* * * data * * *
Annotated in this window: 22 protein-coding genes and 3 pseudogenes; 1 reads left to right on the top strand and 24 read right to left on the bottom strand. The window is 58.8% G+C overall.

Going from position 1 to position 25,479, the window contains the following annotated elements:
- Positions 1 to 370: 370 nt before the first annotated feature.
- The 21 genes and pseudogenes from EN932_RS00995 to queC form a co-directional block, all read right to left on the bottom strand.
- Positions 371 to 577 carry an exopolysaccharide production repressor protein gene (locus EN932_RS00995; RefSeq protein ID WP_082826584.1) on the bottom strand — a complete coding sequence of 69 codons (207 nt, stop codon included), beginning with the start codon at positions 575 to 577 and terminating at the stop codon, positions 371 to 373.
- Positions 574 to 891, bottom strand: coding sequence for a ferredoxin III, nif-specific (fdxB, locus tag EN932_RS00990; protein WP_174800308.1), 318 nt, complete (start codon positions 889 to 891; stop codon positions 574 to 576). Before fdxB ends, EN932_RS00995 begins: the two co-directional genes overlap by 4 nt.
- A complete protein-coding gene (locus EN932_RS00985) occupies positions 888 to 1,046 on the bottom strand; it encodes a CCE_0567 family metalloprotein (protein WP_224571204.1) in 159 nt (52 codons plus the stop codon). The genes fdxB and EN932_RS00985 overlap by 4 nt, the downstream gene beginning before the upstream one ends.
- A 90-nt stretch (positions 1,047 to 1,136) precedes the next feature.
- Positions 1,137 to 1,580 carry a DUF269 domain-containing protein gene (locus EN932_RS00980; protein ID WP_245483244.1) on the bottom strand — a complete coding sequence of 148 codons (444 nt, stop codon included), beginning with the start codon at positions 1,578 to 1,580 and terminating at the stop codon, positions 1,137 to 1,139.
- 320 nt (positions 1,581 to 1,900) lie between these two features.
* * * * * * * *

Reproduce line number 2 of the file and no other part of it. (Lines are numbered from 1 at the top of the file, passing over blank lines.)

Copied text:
Going from position 1 to position 25,479, the window contains the following annotated elements: